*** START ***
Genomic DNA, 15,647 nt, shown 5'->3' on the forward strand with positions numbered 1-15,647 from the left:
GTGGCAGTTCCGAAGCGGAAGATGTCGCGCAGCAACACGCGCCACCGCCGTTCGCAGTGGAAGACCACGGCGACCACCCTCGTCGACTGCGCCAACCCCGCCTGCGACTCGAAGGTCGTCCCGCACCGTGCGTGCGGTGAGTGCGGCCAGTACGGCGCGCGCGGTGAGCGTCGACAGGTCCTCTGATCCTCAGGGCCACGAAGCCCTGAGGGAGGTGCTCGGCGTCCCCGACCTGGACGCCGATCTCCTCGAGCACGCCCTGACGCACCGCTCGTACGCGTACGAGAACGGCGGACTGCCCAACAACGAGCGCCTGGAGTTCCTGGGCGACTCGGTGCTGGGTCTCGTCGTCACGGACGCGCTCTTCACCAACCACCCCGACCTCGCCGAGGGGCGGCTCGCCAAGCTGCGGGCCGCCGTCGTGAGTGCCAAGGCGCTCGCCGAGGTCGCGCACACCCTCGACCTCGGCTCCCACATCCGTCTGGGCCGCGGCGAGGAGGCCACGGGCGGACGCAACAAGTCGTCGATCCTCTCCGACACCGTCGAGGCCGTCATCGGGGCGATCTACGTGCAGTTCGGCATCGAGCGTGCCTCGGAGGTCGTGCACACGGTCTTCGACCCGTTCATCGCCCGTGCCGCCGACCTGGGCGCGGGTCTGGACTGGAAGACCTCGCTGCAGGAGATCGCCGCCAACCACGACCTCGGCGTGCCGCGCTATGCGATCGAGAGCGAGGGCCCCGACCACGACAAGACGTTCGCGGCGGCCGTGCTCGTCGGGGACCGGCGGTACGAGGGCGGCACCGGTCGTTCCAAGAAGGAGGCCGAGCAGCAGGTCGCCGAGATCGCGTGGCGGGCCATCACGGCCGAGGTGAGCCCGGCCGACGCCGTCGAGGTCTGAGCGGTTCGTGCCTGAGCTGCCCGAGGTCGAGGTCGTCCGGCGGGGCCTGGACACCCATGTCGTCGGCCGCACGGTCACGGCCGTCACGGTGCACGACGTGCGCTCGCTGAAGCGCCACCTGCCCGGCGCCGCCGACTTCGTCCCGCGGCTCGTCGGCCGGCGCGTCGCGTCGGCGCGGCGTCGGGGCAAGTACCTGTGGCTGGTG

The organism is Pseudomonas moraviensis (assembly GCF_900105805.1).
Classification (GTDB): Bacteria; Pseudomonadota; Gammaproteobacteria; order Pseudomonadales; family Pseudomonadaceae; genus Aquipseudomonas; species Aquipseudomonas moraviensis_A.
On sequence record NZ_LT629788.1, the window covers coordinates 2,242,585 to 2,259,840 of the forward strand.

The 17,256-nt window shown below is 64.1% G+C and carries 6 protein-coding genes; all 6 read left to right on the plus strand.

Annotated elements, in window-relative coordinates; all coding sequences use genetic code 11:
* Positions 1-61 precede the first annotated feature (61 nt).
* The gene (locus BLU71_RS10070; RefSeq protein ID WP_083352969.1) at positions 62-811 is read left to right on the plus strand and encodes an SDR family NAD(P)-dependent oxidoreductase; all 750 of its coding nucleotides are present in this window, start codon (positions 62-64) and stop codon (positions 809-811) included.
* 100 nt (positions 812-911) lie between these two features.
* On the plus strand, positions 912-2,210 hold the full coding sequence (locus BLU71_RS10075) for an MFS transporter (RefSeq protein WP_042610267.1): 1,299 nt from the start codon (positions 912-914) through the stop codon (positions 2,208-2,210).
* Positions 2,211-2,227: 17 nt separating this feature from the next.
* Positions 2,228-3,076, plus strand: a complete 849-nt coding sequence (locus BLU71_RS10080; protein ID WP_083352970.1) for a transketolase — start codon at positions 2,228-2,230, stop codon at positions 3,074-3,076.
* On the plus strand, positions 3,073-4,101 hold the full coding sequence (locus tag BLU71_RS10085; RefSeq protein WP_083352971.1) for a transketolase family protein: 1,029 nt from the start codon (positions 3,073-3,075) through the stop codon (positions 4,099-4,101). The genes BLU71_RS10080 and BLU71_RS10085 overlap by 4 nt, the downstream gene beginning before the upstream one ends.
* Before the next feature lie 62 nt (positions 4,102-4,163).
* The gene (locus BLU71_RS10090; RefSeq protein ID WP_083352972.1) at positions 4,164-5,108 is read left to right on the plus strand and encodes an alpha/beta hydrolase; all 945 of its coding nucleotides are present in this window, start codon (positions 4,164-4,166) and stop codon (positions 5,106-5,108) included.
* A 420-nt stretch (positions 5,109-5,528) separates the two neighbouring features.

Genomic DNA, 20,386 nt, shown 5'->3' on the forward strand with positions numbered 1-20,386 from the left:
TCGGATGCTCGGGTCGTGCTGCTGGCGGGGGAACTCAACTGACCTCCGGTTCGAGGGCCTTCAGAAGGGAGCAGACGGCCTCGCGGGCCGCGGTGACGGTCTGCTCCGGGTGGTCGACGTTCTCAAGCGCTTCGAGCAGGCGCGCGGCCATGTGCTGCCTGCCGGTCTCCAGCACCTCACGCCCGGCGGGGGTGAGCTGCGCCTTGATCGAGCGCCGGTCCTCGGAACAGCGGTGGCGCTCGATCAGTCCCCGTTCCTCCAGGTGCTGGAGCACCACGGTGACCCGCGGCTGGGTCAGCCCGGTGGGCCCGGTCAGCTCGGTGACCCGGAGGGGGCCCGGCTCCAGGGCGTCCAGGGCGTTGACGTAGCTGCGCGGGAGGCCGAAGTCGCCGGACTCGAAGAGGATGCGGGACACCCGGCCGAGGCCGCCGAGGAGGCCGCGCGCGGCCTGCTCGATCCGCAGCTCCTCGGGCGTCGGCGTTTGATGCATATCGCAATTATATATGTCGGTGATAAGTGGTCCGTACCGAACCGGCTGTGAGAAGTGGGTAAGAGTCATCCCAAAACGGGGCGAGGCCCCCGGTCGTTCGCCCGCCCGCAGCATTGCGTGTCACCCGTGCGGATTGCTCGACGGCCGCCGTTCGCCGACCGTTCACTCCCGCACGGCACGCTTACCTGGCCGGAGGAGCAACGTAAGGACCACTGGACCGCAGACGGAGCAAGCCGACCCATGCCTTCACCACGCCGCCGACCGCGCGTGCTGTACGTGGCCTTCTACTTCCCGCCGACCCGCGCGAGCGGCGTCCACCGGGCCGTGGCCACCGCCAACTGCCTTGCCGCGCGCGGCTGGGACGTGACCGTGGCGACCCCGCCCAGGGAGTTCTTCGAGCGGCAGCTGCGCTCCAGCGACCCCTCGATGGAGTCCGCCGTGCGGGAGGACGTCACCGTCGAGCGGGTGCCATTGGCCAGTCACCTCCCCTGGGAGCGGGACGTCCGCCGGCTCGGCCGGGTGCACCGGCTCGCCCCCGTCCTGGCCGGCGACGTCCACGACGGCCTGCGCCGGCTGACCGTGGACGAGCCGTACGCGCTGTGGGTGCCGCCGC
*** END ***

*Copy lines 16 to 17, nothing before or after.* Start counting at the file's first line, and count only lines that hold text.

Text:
* The gene (locus BLU71_RS10090; RefSeq protein ID WP_083352972.1) at positions 4,164-5,108 is read left to right on the plus strand and encodes an alpha/beta hydrolase; all 945 of its coding nucleotides are present in this window, start codon (positions 4,164-4,166) and stop codon (positions 5,106-5,108) included.
* A 420-nt stretch (positions 5,109-5,528) separates the two neighbouring features.